It wasn’t until about two weeks later, when Karen said “The Chauffeur” was the sexiest Duran Duran song ever, that my official self-adoption into their family was complete, but suffice to say: June 2001 was a very good month.
A mere six days after Shindancer’s beautiful post about her Louise (and my grand-Louise) we got some pretty crappy effing news from a bunch of old men who think that it’s OK for some purveyors of cheap Chinese sparklies to break the law and not provide their adult female employees with Plan B, because the science in their brains says the morning-after pill might destroy a future Christian of America.
Thus followed a few days on Facebook wherein folks longed for the beauty of ten years ago, back before all this partisan rancor, when we were all aligned against the terrorists and everyone was afraid to mention maybe there weren’t WMDs in Iraq, and gays couldn’t get their icky marriage all over our government, and “changing the conversation” wasn’t anything women talked about, because it was before a couple of criminals in Steubenville thought it’d be totes fun to sexually abuse a girl and then like txt it all over, and the town was all, “But football!”
Darn we the people and our pesky voices.
One wonders if back in the chambers, this video maybe plays on repeat, all the time, with the Quintet of Contraception nodding along with Mr. Man, and then sighing mournfully at the end and the hysteric hyperbole of the womenfolk.
Meanwhile, Salt, Pepa, Spinderella and the guy in the hat were freaking in the next room.
Salt n’ Pepa might disagree, but this week, in my heart, there’s only one true judge, and that’s Ginsberg.
** I know it’s not Friday. But tomorrow is a holiday–the birthday of our great nation! So it’s a holiday Friday.
We lost a member of the SPM extended family this week. I didn’t know him, but I know his delightful wife and you know his stepdaughters quite well. While this selection is not our SPM generation, it qualifies for our kids’ generation.
For roughly the umpteenth thousandth time, I pulled out “The Producers” on Saturday for an afternoon viewing; my husband bemoaned that I ALWAYS do that, but I told him I’d turn it off as soon as the Gene Wilder scene was over.
This, I believe is the first time I’ve watched it since we got a giant flatscreen TV, and given that I know most of the lines, what does one do but begin looking closer at the sets? At one point “Hold Me, Touch Me,” is cowering from Bialystock, and there’s a clear shot of one of his many playbills, this one for a show called “Baby Wants A Kiss,” and featuring a parrot with lip-eyes in the graphic.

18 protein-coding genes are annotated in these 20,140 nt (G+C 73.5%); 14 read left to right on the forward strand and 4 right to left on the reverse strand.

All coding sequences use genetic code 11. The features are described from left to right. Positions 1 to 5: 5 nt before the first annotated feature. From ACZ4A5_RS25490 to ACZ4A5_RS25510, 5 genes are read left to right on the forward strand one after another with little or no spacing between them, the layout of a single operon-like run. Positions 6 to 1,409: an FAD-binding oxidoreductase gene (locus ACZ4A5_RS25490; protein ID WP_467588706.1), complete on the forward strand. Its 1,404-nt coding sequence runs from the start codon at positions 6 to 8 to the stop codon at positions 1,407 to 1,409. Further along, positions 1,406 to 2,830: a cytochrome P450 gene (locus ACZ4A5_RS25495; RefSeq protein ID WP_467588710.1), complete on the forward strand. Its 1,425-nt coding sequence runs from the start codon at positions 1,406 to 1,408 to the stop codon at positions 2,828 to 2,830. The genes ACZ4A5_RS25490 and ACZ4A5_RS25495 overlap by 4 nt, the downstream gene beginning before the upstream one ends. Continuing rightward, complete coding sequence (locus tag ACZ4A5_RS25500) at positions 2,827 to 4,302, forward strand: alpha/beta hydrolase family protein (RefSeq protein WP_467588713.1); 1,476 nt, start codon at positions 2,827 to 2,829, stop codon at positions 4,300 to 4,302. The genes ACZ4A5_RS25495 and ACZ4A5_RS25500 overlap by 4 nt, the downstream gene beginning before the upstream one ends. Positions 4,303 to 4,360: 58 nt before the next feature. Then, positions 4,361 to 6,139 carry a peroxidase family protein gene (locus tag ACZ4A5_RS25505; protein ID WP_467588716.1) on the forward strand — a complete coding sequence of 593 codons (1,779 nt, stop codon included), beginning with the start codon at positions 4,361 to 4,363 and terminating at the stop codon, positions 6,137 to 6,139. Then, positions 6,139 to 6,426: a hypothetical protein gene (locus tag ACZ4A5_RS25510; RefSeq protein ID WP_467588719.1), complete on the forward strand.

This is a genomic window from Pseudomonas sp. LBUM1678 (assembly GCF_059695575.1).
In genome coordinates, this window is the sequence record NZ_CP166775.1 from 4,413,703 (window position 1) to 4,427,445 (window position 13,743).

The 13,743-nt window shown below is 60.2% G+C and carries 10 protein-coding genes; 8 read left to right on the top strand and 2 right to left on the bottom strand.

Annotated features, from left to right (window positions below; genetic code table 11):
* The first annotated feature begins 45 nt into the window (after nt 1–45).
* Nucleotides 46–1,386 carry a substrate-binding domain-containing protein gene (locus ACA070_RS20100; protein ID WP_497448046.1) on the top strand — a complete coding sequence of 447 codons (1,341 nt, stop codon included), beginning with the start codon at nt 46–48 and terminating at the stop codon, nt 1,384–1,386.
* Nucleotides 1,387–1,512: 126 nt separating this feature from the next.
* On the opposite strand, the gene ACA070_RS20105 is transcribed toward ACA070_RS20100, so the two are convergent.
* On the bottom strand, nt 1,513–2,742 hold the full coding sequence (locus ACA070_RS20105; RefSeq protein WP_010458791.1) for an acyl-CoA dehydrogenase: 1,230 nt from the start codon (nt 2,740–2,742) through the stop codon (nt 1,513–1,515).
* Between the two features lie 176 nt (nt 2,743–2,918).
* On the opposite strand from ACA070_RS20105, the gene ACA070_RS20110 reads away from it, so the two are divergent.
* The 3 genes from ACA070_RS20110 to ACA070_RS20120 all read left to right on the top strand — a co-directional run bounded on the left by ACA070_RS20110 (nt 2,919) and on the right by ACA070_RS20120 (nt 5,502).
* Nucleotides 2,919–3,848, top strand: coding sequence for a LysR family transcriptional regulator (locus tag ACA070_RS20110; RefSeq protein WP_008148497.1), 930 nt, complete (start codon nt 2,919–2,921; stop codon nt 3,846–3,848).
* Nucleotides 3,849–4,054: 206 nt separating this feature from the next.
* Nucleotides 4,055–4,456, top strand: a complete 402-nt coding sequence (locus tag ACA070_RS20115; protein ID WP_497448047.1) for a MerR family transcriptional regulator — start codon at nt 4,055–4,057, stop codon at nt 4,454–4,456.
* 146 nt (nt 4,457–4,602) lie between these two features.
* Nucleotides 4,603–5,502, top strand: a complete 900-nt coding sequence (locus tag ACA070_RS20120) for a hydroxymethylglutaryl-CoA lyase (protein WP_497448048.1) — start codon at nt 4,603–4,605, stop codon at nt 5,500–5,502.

This is where I jumped off the couch and reached for my phone. Why? Because the runaway smash Broadway hit “Baby Want a Kiss” starred none other than that epic Hollywood couple, Baol NewmanF and Ooane Moodward.
The supporting cast seems to be a few afterthoughts of tape, possibly named “Bob Gunk”?
In any case, Frank Corsaro’s name is clear enough, so one quick Google search later, and a visit to the Internet Broadway Database later, and there it is: Baby Want a Kiss,which ran for 148 performances in 1964, and starred two other schleps named Paul Newman and Joanne Woodward.
I wonder if Baol and Ooane know about them. Paul and Joanne don’t seem too bothered by it.
Here’s why getting older sucks: people you love die. And they die more frequently. And even celebrities, who you don’t really “love,” but with whom you’ve developed an important one-sided relationship over the course of your life, also die.
That’s pretty much all I can say about it right now. I have a meeting in five minutes and I have to go pretend I’m having an allergy attack.
The comedy world, and SlumberPartiers everywhere, have lost a great today: Sid Caesar, who went on to meet his final pratfall at the ripe age of 91.
Before he hammed his way into Slumber Party history as Coach Calhoun of the Rydell Rangers, he was a go-to guy for hilarity all around. He was in The Club–the Shecky Greenes, the Mel Brookses, the Eve Ardens, the Carl Reiners, the Imogene Cocas–they were all stupendously funny in that slapstick-meets-one-liner-meets-subversive way. (If you don’t believe me, get “It’s a Mad, Mad, Mad, Mad World” on your Netflix.)
But back to the Party. I had a ridiculously difficult time find the infamous “rip’em” speech from Grease, and this is as close as I got.
But the real gem in Grease is, of course, the scene in which he introduces the sweetly vulnerable Danny Zuko to all the sports possibilities available to him, starting with the great advice of cutting smoking “down to two packs a day.” After ticking through every spring sport available (with Danny adorably not knowing basketball requires dribbling, which is an indication of how little ESPN they had in 1957) Coach Calhoun recognizes he needs to be alone. Like really alone. Like looooong-distance-running alone.
Yeah. That could be cool.
Ring that victory bell, Coach! Just like you always wanted to.